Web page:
Over 100 people testified at the March 24, 2021 Judiciary Committee in Connecticut, mostly in favor of State Senator Alex Kasser’s domestic violence bill SB 1060, also known as Jennifers’ Law.
Jennifers’ Law, which is named in honor of two domestic violence victims, defines coercive control in Connecticut legislation for the first time.
Jennifers’ Law is the Connecticut version of the Phoenix Act, the California state bill which passed into law last year and became the first piece of American legislation to mention coercive control. Shortly after the Phoenix Act passed in California, Senator Alex Kasser began working with the team behind the Phoenix Act to bring similar legislation to Connecticut.
Jennifers’ Law was supported by nearly 10 hours of powerful personal testimony from domestic violence survivors including actress Evan Rachel Wood. Friends and family of the two women for whom the bill is named also testified in support of it, including intimate partner homicide victim Jennifer Magnano’s children, Jessica, David, and Emily, as well as friends of Jennifer Dulos, the second namesake for the bill who went missing in 2019 and has since been presumed dead. After being merged with another domestic violence bill, the new combined bill SB 1091 was voted out of the Judiciary Committee last Thursday with overwhelming support from committee members.
An article later reported that the new bill would no longer be called Jennifers’ Law. Various domestic violence survivors, advocates, and experts strongly objected to that decision.
“Dozens of domestic violence survivors risked retaliation and harm to testify in support of Jennifers’ Law. Some even testified from hiding because telling their stories creates real danger,” said actress, advocate, and survivor of domestic violence Evan Rachel Wood who testified at the hearing. “We call on legislators to honor all victims of domestic violence, including those who have not survived, by retaining the name of this legislation. Furthermore, we should not continue to wait for this life-saving legislation. We call upon Senator Mae Flexer to honor the name and substance of Jennifers’ Law and the Senate and House leadership to bring the bill to the floor for a vote without delay.”
“It is deeply offensive to take our mother’s name off this law. We have been fighting so hard for her not to be just another statistic,” said Jessica Rosenbeck, the eldest daughter of Jennifer Magnano.
“This move to strike the name Jennifer from the law adds salt to the gaping wound felt by so many victims and shows the petty nature of any legislator who would go out of their way to make such a change. Having a name, such as Jennifer’s Law, associated with this legislation humanizes the needs of so many voiceless victims in a way that no random sequence of letters and numbers ever could,” added David Magnano, Jennifer Magnano’s son. “It shows the state’s ability to acknowledge its shortcomings, and its willingness to face and address its flaws. It symbolizes hope to do better in combating domestic violence so that we can try to avoid any more tragic losses like those of the one hundred women who the state has already failed in the past decade, four of them named Jennifer.”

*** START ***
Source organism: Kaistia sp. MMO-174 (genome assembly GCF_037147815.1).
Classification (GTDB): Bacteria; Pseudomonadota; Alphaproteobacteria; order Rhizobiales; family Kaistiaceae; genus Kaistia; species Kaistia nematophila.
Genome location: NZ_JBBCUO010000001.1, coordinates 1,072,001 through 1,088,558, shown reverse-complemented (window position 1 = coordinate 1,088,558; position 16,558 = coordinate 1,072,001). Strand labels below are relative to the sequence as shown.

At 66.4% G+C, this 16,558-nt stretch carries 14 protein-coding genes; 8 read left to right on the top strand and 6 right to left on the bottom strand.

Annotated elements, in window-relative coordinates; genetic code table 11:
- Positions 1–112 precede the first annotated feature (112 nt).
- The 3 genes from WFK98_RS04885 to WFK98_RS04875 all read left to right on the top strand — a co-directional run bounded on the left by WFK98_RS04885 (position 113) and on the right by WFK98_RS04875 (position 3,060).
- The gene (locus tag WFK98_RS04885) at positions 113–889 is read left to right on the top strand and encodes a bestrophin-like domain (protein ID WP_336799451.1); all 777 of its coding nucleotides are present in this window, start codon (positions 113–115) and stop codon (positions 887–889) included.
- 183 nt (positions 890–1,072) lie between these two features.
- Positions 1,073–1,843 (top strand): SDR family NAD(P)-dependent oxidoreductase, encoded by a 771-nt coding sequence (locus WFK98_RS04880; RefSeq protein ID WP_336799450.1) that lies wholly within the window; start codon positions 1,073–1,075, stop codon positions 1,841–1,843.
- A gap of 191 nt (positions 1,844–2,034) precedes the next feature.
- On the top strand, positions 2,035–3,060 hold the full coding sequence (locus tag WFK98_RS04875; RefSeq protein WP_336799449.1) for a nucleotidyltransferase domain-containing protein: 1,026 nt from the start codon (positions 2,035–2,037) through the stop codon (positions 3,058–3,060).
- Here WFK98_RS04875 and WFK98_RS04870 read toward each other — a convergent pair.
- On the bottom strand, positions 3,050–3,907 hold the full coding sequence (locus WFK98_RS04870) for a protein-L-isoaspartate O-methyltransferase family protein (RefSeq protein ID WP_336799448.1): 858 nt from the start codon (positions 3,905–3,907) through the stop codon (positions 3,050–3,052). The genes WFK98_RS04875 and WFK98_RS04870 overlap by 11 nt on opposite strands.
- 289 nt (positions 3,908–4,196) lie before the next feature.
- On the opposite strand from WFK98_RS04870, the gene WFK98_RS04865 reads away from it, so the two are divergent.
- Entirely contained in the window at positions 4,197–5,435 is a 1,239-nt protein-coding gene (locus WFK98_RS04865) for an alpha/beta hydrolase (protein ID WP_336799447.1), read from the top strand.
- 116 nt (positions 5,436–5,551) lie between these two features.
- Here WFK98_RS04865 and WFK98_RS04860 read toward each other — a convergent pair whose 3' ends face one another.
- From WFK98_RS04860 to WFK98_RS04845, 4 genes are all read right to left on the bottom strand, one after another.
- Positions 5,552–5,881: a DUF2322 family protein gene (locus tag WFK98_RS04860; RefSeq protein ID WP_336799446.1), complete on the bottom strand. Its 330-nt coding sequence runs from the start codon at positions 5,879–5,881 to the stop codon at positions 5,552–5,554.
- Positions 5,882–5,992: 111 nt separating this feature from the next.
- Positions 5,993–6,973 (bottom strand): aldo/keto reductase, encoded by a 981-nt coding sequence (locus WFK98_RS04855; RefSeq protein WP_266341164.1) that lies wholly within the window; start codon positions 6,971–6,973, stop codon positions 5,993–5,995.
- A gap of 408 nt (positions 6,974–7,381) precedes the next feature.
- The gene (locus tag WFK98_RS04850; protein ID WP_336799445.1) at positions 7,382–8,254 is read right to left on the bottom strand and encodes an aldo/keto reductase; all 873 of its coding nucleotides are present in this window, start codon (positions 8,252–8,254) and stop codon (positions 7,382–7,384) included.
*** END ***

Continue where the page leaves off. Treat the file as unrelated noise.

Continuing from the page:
“It’s an insult to strike our mother’s name from this law, to try to make it anonymous when her death is the reason for the law,” said Emily Thiebault, another daughter of Jennifer Magnano.
Jennifer Magnano was shot and killed in 2007 by Scott Magnano, who had inflicted coercive control domestic violence upon her for 15 years before the murder. Despite voicing concerns for her safety, Jennifer was told by the Family Court that she must appear in person in court or she would be arrested. Scott lay in wait for her at the family house that she was instructed to return to by the court, killing her just mere feet away from her three children.
The second namesake for Jennifers’ Law, Jennifer Dulos, disappeared on May 24, 2019, during a divorce and custody battle with her estranged husband, Fotis Dulos. Fotis Dulos was later arrested and charged with her murder and kidnapping, though Jennifer’s body was never found.
Others who testified included renowned domestic abuse and coercive control experts Laura Richards, former Head of the Homicide Prevention Unit at New Scotland Yard and architect of coercive control law reform in the UK, and Evan Stark, who popularized the term “coercive control” and testified that coercive control must be defined in law to protect victims.
“Coercive control correlates with femicide and familicide. The bill is pioneering and enshrines the definition of coercive control in law, making the abuse visible for the first time in Connecticut. But attempts to erase the names of the women the bill was conceived from are truly shocking,” said Laura Richards. “This bill is not just a number – it represents women and children’s voices and all victims of domestic abuse and coercive control who have been brutally murdered and silenced. The Jennifers’ legacy must be honored.”
The Phoenix Act campaign was founded by actress and activist Evan Rachel Wood in 2018 to break the cycle of domestic violence in the United States. Since its creation, the Phoenix Act extended the statute of limitations for domestic violence felonies in California in 2019 and established coercive control in California legislation in 2020 before becoming a nationwide campaign in 2021.